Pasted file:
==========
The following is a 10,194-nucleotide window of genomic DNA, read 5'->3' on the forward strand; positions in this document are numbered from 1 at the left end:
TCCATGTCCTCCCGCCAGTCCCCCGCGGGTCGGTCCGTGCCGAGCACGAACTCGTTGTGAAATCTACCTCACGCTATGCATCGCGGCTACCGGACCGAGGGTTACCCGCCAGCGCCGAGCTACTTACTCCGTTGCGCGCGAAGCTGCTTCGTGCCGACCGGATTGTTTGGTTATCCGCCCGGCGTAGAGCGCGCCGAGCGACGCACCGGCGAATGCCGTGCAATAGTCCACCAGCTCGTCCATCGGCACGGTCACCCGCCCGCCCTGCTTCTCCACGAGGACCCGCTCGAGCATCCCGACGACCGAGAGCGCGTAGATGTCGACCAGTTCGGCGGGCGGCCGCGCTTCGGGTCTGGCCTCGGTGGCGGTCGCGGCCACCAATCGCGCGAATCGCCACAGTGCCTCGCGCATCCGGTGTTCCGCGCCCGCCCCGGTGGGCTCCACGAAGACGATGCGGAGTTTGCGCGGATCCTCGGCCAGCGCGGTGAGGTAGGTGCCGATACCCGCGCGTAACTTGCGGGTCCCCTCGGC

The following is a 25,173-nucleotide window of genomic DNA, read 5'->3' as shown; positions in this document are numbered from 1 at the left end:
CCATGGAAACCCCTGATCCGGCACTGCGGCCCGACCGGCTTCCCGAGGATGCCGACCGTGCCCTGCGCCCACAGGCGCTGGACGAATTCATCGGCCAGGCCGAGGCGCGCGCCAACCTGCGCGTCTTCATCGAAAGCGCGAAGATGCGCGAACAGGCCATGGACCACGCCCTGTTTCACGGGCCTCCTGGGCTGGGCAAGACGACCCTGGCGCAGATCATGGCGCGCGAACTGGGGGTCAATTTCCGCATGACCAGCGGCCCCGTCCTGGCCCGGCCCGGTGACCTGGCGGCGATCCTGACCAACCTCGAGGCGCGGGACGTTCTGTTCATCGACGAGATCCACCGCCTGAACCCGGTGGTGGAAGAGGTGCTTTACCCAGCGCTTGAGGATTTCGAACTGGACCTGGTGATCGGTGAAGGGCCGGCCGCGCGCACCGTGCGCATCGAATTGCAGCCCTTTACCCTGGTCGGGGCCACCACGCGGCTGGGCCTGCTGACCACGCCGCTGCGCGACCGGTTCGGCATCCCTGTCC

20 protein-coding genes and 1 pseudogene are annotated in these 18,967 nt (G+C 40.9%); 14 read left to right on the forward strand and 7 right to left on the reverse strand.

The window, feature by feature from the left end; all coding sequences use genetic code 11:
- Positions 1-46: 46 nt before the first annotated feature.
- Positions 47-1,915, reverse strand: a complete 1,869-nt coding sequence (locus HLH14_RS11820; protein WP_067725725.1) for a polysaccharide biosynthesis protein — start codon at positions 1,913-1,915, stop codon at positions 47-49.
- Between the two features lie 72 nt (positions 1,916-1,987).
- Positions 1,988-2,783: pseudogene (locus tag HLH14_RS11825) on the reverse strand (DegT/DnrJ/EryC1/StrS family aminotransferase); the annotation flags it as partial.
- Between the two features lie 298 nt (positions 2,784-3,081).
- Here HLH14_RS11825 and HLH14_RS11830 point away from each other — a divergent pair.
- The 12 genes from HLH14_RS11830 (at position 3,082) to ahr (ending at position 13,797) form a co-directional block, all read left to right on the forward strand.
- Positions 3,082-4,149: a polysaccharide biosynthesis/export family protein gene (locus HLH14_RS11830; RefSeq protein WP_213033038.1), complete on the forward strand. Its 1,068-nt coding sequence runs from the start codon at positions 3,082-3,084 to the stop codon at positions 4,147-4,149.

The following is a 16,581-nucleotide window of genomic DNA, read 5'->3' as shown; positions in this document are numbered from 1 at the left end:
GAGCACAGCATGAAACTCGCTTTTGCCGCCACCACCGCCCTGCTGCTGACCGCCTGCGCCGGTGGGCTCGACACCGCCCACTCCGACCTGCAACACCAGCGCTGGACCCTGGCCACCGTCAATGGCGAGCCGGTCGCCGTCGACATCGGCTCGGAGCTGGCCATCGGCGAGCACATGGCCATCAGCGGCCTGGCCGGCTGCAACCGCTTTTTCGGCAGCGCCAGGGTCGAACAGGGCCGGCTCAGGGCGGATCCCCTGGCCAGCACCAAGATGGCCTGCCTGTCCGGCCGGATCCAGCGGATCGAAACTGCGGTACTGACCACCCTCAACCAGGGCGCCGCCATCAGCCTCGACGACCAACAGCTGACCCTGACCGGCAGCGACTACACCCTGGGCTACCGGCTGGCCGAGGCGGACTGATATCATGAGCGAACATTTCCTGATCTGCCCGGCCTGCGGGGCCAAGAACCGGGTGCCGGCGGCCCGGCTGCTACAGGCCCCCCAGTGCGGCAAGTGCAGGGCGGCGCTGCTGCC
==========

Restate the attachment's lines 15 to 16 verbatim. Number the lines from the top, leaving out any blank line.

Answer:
The following is a 16,581-nucleotide window of genomic DNA, read 5'->3' as shown; positions in this document are numbered from 1 at the left end:
GAGCACAGCATGAAACTCGCTTTTGCCGCCACCACCGCCCTGCTGCTGACCGCCTGCGCCGGTGGGCTCGACACCGCCCACTCCGACCTGCAACACCAGCGCTGGACCCTGGCCACCGTCAATGGCGAGCCGGTCGCCGTCGACATCGGCTCGGAGCTGGCCATCGGCGAGCACATGGCCATCAGCGGCCTGGCCGGCTGCAACCGCTTTTTCGGCAGCGCCAGGGTCGAACAGGGCCGGCTCAGGGCGGATCCCCTGGCCAGCACCAAGATGGCCTGCCTGTCCGGCCGGATCCAGCGGATCGAAACTGCGGTACTGACCACCCTCAACCAGGGCGCCGCCATCAGCCTCGACGACCAACAGCTGACCCTGACCGGCAGCGACTACACCCTGGGCTACCGGCTGGCCGAGGCGGACTGATATCATGAGCGAACATTTCCTGATCTGCCCGGCCTGCGGGGCCAAGAACCGGGTGCCGGCGGCCCGGCTGCTACAGGCCCCCCAGTGCGGCAAGTGCAGGGCGGCGCTGCTGCC